The previous article showed that the fourth beast of Daniel 7 must be the Roman Empire. To do this, it compared the animals in Daniel 7 to the animals in Daniel 8. The small horn in Daniel 7, therefore, grows out of the Roman Empire. In Daniel 8 the small horn comes “out of one of them.” Hebrew nouns and pronouns have genders which require agreement. An analysis of the genders in Daniel 8 shows that the small horn comes out of one of the winds (compass directions) of the heavens. It, therefore, did not come from one of the Greek horns.
Daniel 8 does not symbolize the Roman Empire with a separate beast. However, Daniel 7 presents the little horn not as a new entity, but as a continuation of the beast. The small horn in Daniel 8, therefore, includes both the terrible beast of Daniel 7 and its evil horn. Evidence for this is the two phases of the horn. It first grows horizontally (politically) and then vertically (against God).
The previous article compared the animals in Daniel 7 to the animals in Daniel 8 and showed that the fourth beast of Daniel 7 must be the Roman Empire. It, therefore, follows that the small horn in Daniel 7 grows out of that empire. Furthermore, in the first article on Daniel 8, it was argued that the evil horn of Daniel 8 is the same as the evil horn of Daniel 7. This means that the evil horn of Daniel 8 also comes out of the Roman Empire.
Daniel 8:8-9 reads as follows:
8 The male goat magnified himself exceedingly.
But as soon as he was mighty,
the large horn was broken;
and in its place there came up four conspicuous horns
toward the four winds of heaven.
9 Out of one of them came forth a rather small horn
which grew exceedingly great toward the south,
toward the east, and toward the Beautiful Land. (NASB)
The male goat is “the kingdom of Greece” (8:21). The four horns that arose in its place represent four kingdoms that will arise from his nation (8:22). The words “out of one of them” seem to indicate that the small horn comes out of one of these four Greek horns, and must, therefore, be a Greek king, such as Antiochus IV Epiphanes. The purpose of this article is to show that this is not the case.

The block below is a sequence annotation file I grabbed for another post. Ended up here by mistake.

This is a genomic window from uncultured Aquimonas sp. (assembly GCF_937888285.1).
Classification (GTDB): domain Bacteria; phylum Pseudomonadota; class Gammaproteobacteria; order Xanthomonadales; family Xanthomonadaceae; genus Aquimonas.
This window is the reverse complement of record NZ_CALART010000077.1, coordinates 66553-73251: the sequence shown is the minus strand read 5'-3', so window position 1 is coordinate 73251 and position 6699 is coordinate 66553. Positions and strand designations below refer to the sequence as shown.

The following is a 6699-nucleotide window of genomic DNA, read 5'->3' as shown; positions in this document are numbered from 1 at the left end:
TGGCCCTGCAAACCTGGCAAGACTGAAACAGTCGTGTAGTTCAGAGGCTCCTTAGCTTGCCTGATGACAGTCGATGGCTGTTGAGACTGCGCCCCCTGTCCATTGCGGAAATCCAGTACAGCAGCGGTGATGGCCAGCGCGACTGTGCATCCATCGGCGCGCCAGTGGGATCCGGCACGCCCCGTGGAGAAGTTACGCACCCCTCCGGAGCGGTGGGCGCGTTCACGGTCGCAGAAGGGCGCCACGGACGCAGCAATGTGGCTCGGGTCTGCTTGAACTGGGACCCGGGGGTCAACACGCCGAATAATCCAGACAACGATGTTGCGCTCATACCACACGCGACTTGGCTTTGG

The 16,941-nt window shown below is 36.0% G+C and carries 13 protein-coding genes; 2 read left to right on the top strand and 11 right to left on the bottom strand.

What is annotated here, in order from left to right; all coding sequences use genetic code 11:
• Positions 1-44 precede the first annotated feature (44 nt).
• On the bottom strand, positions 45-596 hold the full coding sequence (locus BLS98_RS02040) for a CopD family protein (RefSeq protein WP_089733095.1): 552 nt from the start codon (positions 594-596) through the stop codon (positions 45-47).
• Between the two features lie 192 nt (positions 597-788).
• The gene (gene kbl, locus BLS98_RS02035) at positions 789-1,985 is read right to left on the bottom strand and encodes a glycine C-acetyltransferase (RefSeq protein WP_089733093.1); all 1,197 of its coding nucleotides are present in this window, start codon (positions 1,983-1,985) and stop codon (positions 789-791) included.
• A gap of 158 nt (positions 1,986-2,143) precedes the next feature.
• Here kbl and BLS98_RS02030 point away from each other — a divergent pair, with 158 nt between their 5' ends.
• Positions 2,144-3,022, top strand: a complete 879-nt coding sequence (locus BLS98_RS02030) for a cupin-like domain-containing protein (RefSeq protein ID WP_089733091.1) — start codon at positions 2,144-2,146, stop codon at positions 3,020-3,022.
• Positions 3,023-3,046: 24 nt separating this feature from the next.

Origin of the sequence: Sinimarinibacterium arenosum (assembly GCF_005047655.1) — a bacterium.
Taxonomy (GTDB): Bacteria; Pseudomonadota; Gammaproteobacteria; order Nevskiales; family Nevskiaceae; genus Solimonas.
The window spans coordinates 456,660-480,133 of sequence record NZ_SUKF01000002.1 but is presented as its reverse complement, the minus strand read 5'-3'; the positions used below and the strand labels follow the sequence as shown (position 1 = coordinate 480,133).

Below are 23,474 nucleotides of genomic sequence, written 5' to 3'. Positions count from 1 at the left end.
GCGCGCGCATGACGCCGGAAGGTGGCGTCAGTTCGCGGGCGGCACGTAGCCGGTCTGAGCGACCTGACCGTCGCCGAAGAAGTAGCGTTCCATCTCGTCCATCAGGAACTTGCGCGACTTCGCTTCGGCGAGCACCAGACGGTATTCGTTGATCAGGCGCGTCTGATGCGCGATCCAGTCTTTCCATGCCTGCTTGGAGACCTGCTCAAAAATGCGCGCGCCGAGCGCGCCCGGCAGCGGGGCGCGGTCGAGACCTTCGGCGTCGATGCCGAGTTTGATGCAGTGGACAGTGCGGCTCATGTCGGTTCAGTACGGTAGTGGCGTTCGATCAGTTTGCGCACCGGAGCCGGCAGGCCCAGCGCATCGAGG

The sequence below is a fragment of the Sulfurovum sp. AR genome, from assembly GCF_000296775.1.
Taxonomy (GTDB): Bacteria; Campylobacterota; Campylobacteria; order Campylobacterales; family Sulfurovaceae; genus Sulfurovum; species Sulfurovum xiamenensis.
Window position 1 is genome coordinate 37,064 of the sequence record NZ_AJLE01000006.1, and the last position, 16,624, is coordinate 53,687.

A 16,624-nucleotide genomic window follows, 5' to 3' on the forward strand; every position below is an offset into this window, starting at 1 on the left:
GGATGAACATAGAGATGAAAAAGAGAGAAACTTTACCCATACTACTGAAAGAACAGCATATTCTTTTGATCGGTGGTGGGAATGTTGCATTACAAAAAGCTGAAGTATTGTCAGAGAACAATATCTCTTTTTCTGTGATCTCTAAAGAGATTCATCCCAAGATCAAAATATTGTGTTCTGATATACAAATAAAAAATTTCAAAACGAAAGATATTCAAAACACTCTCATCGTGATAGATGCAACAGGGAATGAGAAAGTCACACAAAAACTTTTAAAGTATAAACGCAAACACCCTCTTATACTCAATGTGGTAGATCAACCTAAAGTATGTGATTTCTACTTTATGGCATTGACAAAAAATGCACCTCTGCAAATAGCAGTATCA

In Hebrew, nouns and pronouns have genders which require agreement. In the English translation, this information is lost, but the Hebrew genders allow one to identify the “one of them,” and therefore to determine whether the evil horn is Greek or not.
The last phrase in 8:8, together with the beginning of 8:9, with the relevant words marked (f) for feminine or (m) for masculine, reads as follows:
8 … the large horn was broken;
and in its place there came up four conspicuous horns
toward the four (f) winds (f) of heaven (m).
9 Out of one (f) of them (m) came forth a rather small horn
To understand where the little horn comes from, we need to identify the antecedents of the “one” and “them.” (An antecedent is a previously mentioned noun to which something refers.)
“Them” is plural, and can, therefore, refer to the “horns” or the “winds.” It can also refer to the “heaven,” for, in Hebrew, “heaven” is always plural (heavens). But “them” is also masculine, while the Hebrew word for “horn” is always feminine, and the word for “winds” is written in 8:8 as a feminine form. “Them” can therefore only refer to the “heaven.”
The numeral “one” is feminine in form. Since “them” is masculine, the “one” does not have the same antecedent as “them.” In other words, the “one” in the statement “one of them,” does not refer to “one” of the heavens.
Since “one” is feminine in form, it can either refer to one of the horns or to one of the winds. (The word “winds” means the four directions of the compass.)
OUT OF ONE OF THEM
Putting the above together, the phrase “out of one of them” can therefore either mean:
1. Out of one of the horns of the heavens, or
2. Out of one of the winds (compass directions) of the heavens
The first option is not acceptable because:
(a) Heavens do not have horns, and
(b) Nowhere in Daniel do horns come out of horns.